Terry Gilliam has made his mark on film over the years, having directed, written, acted and animated a series of successful film productions. Not to mention his seminal involvement in the British surreal comedy troupe The Monty Python. Terry made headlines for another reason back in 2017, however.
The director had a health scare that saw him hospitalised.
At the time, it was reported that Terry had been hospitalised due to a stroke.
In an interview with the Guardian a week later, Terry set the record straight.
He said: “It’s like I stubbed my toe. That hurt more, actually.
“It’s not actually a stroke; it’s something different with similar symptoms, a perforated medullary artery. I’m fine.”
What is a stroke?
A stroke is a serious life-threatening medical condition that happens when the blood supply to part of the brain is cut off.
According to the NHS, strokes are a medical emergency and urgent treatment is essential – the sooner a person receives treatment for a stroke, the less damage is likely to happen.
“If you suspect that you or someone else is having a stroke, phone 999 immediately and ask for an ambulance,” advises the health body.
What should I be looking out for?
An essential way to identify whether someone is having a stroke is to use the FAST test.
Diabetes type 2 warning – the six ‘less well-recognised’ symptoms of high blood sugar [INSIGHT]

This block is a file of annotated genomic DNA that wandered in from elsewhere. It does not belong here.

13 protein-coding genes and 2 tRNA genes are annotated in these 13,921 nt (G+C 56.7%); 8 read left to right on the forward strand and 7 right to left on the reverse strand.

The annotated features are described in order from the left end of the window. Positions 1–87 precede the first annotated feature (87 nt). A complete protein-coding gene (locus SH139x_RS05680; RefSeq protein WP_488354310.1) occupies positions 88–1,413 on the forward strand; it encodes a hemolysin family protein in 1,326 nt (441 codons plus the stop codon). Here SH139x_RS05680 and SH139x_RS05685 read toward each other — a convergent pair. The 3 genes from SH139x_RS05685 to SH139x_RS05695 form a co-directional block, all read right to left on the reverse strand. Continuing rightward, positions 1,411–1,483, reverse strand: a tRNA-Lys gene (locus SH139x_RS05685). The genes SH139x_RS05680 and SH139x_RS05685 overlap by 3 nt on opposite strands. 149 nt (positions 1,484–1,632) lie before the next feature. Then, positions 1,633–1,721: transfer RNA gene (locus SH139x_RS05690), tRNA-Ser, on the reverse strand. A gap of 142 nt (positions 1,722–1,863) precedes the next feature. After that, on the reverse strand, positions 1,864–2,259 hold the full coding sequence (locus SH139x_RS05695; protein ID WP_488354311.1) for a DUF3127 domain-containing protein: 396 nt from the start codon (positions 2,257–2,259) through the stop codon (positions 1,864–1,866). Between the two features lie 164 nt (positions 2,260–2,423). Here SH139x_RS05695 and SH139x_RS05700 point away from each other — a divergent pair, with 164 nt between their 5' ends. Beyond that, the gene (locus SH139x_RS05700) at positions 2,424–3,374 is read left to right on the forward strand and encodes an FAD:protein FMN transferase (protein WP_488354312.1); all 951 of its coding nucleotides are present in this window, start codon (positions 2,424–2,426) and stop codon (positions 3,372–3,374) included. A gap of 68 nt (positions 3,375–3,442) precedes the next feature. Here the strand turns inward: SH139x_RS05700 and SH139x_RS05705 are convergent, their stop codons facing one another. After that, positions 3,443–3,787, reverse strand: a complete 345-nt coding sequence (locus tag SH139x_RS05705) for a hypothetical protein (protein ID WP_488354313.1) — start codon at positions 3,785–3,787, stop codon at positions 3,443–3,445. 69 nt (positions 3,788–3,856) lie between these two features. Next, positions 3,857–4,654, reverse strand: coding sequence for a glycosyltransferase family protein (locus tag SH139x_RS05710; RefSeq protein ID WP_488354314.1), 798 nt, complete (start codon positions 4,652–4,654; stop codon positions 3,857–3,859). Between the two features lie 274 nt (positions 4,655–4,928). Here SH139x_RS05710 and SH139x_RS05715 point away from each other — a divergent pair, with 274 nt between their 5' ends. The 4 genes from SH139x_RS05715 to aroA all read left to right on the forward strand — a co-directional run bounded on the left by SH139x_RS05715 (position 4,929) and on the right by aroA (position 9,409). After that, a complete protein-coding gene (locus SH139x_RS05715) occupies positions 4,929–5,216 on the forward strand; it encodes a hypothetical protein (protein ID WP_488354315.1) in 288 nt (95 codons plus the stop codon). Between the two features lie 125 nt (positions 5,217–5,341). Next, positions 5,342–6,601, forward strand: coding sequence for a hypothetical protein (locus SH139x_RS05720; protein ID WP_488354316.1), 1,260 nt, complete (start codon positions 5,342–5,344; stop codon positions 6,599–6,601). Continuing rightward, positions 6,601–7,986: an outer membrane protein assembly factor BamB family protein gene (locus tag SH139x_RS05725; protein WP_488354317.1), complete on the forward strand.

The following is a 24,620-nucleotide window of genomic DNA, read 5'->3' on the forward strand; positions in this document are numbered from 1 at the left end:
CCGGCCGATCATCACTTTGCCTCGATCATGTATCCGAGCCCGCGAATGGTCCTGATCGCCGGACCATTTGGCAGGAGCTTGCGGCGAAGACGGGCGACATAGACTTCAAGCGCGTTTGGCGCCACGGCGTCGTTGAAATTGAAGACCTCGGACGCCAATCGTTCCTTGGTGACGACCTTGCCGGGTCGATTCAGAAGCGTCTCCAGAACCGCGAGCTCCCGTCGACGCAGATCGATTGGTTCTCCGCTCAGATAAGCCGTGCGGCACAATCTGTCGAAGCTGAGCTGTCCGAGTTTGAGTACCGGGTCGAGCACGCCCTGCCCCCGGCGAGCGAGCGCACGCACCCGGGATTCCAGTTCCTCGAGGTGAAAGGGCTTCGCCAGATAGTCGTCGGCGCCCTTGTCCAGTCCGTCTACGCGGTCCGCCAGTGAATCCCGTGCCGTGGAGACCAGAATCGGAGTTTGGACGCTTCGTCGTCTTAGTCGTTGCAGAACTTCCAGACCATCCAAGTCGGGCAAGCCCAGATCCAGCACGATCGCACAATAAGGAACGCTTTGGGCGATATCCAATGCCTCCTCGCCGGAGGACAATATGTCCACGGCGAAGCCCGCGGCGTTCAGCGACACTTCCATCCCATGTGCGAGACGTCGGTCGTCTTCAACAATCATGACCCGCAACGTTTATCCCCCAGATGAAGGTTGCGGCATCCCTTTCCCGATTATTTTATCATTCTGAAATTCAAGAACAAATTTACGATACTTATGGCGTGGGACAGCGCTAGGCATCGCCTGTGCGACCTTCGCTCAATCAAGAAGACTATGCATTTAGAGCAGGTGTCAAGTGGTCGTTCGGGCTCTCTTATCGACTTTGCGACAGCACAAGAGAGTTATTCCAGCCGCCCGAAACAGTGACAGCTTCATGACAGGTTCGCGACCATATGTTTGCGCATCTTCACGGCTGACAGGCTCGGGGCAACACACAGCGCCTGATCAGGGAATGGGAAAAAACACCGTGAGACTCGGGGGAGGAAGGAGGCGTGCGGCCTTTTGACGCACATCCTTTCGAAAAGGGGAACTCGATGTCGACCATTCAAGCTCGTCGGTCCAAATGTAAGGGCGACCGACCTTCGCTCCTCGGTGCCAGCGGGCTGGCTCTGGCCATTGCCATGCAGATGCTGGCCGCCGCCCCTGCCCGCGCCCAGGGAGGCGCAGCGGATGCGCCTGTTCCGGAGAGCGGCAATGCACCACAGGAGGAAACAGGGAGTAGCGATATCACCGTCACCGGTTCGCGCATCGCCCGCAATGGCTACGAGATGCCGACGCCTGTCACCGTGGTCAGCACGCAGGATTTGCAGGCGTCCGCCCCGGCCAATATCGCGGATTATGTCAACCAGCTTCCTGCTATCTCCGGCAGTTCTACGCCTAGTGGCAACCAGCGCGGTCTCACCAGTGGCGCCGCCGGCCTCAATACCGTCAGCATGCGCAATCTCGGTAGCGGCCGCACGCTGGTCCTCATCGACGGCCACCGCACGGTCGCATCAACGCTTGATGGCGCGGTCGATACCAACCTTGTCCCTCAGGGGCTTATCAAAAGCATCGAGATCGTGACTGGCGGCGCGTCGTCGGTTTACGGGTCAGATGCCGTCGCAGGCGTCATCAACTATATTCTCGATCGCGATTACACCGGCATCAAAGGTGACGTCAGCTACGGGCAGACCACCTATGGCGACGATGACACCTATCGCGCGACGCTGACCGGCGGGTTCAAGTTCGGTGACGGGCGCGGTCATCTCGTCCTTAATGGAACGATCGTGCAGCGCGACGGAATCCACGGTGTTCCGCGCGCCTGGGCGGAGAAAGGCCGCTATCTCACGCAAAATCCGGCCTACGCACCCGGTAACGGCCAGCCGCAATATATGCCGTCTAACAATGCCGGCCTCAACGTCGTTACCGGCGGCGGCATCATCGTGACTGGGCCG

Dementia symptoms: A tell-tale sign when you visit a shop you could have the condition [INSIGHT]
How to lose visceral fat: Want to lose belly fat? Drink two cups of this milk every day [INSIGHT]
According to the Stroke Association (SA), this means:
- Face: Can the person smile? Has their face fallen on one side?
- Arms: Can the person raise both arms and keep them there?
- Speech problems: Can the person speak clearly and understand what you say? Is their speech slurred?
- Time: If you see any of these three signs, it’s time to call 999.
The FAST test helps to spot the three most common symptoms of stroke, the SA explains.
It is important to note that there are other signs that you should always take seriously.
According to the SA, these include:
- Sudden weakness or numbness on one side of the body, including legs, hands or feet.
- Difficulty finding words or speaking in clear sentences.
- Sudden blurred vision or loss of sight in one or both eyes.
- Sudden memory loss or confusion, and dizziness or a sudden fall.
- A sudden, severe headache.
Can I reduce my risk of a stroke?
Age is a major risk factor for having a stroke but there are risk factors you can control too.
Lowering your blood pressure is one way to reduce your risk of having a stroke.
“High blood pressure is the biggest contributor to the risk of stroke in both men and women,” according to Harvard Health.
You can lower your blood pressure by making simple lifestyle tweaks.
Harvard Health recommends the following:
- Reduce the salt in your diet, ideally to no more than 1,500 milligrams a day (about a half teaspoon).
- Increase polyunsaturated and monounsaturated fats in your diet, while avoiding foods high in saturated fats.
- Eat four to five cups of fruits and vegetables every day, one serving of fish two to three times a week, and several daily servings of whole grains and low-fat dairy.
- Get more exercise — at least 30 minutes of activity a day, and more, if possible.
- Quit smoking, if you smoke.
Another preventative measure is to manage any underlying conditions, according to the NHS.
The health body explains: “If you have been diagnosed with a condition known to increase your risk of stroke, ensuring the condition is well controlled is also important for helping prevent strokes.”
While the lifestyle changes mentioned above can help control these conditions to a large degree, you may also need to take regular medication, it notes.
Source: Read Full Article